Social workers are present and active in Veterans Affairs Medical Centers, vet centers and community based clinics across the country, providing a range of mental health, advocacy, and case management services to the veteran population. A challenging feat, made even more difficult by the hoops practitioners must jump through to provide quality and comprehensive care.
On that note, I've posted an editorial published in today's New York Times-- I'm interested to know your thoughts, especially if you work in direct practice providing mental health care to veterans.
A Victory For Veterans
May 18, 2011
NY Times: link
The United States Court of Appeals for the Ninth Circuit ordered an overhaul of mental health care for veterans, who are killing themselves by the thousands each year because of what the court called the “unchecked incompetence” of the Department of Veterans Affairs.
In a scathing 2-to-1 ruling on May 10, the judges said delays in treating post-traumatic stress disorder and other combat-related mental injuries violated veterans’ constitutional rights. The delays are getting worse as more troops return from Afghanistan and Iraq, the judges said. About 18 veterans commit suicide on an average day.
The government’s obligations are clear. Veterans are entitled by law to be treated for injuries and illnesses. Benefits claims are supposed to be dealt with in days or weeks, but it takes an average of more than four years to fully adjudicate a mental health claim. When a veteran appeals a disability rating, the process bogs down drastically. The problem is an overwhelmed bureaucracy and a chronic inadequacy of resources and planning.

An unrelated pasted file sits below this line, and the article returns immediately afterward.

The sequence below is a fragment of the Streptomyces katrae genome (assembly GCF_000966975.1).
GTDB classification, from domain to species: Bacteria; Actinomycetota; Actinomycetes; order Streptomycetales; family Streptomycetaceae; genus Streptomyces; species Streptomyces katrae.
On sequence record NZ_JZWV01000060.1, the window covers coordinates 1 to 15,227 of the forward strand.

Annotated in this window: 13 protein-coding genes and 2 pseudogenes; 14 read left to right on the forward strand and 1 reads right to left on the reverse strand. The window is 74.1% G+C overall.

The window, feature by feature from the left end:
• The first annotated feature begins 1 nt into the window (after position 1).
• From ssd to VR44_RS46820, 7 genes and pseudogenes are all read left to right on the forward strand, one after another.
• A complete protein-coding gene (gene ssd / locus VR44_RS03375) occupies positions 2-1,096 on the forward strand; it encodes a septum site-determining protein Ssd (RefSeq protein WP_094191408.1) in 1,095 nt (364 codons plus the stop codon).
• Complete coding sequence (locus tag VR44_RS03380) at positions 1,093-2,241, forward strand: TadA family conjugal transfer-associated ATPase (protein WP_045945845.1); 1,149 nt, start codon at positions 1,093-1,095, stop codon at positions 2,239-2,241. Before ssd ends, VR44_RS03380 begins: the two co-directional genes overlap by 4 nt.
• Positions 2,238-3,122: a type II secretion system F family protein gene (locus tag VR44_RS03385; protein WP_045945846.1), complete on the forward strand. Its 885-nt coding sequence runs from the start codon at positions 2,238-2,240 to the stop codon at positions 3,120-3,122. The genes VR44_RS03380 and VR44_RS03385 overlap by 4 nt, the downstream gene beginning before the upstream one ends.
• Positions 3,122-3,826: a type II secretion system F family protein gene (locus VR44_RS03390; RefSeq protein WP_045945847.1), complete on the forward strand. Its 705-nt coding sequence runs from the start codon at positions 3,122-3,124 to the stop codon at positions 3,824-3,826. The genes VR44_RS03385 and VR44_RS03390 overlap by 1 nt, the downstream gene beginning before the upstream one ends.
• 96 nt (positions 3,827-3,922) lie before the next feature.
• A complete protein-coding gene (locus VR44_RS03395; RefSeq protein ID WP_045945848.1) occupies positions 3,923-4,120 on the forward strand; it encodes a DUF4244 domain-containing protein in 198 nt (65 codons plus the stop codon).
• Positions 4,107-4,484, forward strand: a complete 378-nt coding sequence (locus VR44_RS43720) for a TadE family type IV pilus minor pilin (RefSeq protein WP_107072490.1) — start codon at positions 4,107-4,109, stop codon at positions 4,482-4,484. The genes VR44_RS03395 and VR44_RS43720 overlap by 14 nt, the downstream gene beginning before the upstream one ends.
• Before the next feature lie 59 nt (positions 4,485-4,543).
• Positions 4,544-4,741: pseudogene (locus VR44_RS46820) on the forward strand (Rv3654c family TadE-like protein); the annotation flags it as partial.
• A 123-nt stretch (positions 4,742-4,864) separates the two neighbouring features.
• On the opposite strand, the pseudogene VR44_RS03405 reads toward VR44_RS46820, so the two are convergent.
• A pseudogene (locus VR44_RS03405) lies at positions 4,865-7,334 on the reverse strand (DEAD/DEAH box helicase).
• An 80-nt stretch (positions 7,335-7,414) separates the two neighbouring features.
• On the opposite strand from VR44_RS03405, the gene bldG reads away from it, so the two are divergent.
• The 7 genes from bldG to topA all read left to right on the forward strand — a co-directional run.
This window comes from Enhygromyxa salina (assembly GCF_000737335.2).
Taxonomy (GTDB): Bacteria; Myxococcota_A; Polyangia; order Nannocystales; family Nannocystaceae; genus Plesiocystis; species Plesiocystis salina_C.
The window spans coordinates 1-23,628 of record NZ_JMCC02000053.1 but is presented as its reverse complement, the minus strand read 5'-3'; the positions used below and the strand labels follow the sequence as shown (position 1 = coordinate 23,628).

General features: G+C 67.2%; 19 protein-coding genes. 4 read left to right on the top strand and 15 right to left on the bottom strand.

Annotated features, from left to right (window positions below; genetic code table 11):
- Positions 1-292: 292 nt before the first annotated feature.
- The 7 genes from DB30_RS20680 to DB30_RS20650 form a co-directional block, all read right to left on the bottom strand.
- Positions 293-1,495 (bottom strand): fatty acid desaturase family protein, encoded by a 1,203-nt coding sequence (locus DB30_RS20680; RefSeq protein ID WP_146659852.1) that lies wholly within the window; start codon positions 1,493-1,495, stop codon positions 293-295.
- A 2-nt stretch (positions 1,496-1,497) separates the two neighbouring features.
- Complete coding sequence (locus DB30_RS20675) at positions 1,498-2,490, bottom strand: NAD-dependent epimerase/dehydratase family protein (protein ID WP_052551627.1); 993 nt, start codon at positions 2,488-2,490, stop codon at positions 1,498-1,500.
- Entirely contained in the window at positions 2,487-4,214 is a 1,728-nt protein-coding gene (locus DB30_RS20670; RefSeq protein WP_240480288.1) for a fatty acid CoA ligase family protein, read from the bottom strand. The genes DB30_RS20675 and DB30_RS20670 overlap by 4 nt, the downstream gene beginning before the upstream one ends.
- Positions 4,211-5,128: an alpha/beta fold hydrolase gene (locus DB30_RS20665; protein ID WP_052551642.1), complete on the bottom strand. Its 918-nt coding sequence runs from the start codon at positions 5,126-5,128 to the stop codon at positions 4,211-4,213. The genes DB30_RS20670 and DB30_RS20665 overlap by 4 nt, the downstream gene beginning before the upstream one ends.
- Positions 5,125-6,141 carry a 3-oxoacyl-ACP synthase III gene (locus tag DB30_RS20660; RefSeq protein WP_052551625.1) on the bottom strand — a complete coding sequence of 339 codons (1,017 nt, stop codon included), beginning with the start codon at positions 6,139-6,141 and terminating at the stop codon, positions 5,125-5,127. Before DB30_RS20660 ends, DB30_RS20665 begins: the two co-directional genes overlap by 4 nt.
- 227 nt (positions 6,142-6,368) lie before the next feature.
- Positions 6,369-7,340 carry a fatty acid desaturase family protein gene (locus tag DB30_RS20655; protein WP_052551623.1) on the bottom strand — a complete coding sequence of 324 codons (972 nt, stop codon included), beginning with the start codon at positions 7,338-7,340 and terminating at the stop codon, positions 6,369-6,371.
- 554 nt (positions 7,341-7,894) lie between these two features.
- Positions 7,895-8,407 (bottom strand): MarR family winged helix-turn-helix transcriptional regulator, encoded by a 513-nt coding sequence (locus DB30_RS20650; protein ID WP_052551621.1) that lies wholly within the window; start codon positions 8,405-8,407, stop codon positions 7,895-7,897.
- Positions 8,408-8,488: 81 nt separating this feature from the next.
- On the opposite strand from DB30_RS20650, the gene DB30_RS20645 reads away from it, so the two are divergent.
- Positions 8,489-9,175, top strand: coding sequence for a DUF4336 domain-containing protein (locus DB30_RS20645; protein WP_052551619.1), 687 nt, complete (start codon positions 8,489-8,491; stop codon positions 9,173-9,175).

The judges said the system for screening suicidal patients was ineffective, and cited a 2007 inspector general’s conclusion that suicide-prevention measures were mostly absent. The same report found that the veterans department’s regional medical centers have suicide-prevention experts, but its 800 community-based outpatient clinics — which veterans most often use — do not. This crisis plagues active-duty soldiers, too, and the Pentagon has lagged in responding effectively. The government has long known what it was up against with P.T.S.D. and brain injuries — the signature afflictions of current wars.
This new ruling came two years after the appeal was filed, during which lawyers for the government and the nonprofit advocacy organizations that sued, Veterans for Common Sense and Veterans United for Truth, were trying to negotiate a plan for fixing the system. Those negotiations did not succeed, so the judges have remanded the case to the district court to order one.
The government can keep appealing, but it should work with the advocates and enact a plan to fulfill the promise of the veterans affairs secretary, Eric Shinseki, to do better. For 25 million veterans, including 1.6 million who served in Afghanistan and Iraq, the choice is clear.